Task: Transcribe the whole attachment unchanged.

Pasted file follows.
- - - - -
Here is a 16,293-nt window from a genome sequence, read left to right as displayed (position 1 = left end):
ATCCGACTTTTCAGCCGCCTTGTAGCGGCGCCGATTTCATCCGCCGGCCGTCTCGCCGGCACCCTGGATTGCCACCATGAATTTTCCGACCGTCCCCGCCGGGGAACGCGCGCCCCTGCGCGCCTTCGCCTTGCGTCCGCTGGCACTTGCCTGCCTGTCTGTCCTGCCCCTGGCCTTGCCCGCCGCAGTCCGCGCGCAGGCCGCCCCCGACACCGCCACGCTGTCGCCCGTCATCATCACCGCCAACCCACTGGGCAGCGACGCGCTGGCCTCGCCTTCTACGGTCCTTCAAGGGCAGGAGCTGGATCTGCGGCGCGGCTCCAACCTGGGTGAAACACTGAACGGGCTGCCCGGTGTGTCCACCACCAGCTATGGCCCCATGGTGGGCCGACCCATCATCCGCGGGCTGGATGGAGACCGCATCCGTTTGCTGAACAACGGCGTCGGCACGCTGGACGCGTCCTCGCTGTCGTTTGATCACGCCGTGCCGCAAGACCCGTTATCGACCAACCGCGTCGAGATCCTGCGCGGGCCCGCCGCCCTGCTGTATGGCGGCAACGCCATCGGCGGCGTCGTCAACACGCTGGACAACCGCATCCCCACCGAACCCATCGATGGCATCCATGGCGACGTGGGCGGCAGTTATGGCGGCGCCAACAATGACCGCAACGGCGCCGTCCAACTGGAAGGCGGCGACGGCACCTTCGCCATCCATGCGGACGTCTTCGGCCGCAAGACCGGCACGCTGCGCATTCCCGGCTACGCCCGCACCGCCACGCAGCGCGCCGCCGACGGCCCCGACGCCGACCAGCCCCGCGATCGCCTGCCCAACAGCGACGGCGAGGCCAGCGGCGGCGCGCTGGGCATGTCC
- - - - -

Here is a 16,293-nt window from a genome sequence, read left to right as displayed (position 1 = left end):
ATCCGACTTTTCAGCCGCCTTGTAGCGGCGCCGATTTCATCCGCCGGCCGTCTCGCCGGCACCCTGGATTGCCACCATGAATTTTCCGACCGTCCCCGCCGGGGAACGCGCGCCCCTGCGCGCCTTCGCCTTGCGTCCGCTGGCACTTGCCTGCCTGTCTGTCCTGCCCCTGGCCTTGCCCGCCGCAGTCCGCGCGCAGGCCGCCCCCGACACCGCCACGCTGTCGCCCGTCATCATCACCGCCAACCCACTGGGCAGCGACGCGCTGGCCTCGCCTTCTACGGTCCTTCAAGGGCAGGAGCTGGATCTGCGGCGCGGCTCCAACCTGGGTGAAACACTGAACGGGCTGCCCGGTGTGTCCACCACCAGCTATGGCCCCATGGTGGGCCGACCCATCATCCGCGGGCTGGATGGAGACCGCATCCGTTTGCTGAACAACGGCGTCGGCACGCTGGACGCGTCCTCGCTGTCGTTTGATCACGCCGTGCCGCAAGACCCGTTATCGACCAACCGCGTCGAGATCCTGCGCGGGCCCGCCGCCCTGCTGTATGGCGGCAACGCCATCGGCGGCGTCGTCAACACGCTGGACAACCGCATCCCCACCGAACCCATCGATGGCATCCATGGCGACGTGGGCGGCAGTTATGGCGGCGCCAACAATGACCGCAACGGCGCCGTCCAACTGGAAGGCGGCGACGGCACCTTCGCCATCCATGCGGACGTCTTCGGCCGCAAGACCGGCACGCTGCGCATTCCCGGCTACGCCCGCACCGCCACGCAGCGCGCCGCCGACGGCCCCGACGCCGACCAGCCCCGCGATCGCCTGCCCAACAGCGACGGCGAGGCCAGCGGCGGCGCGCTGGGCATGTCC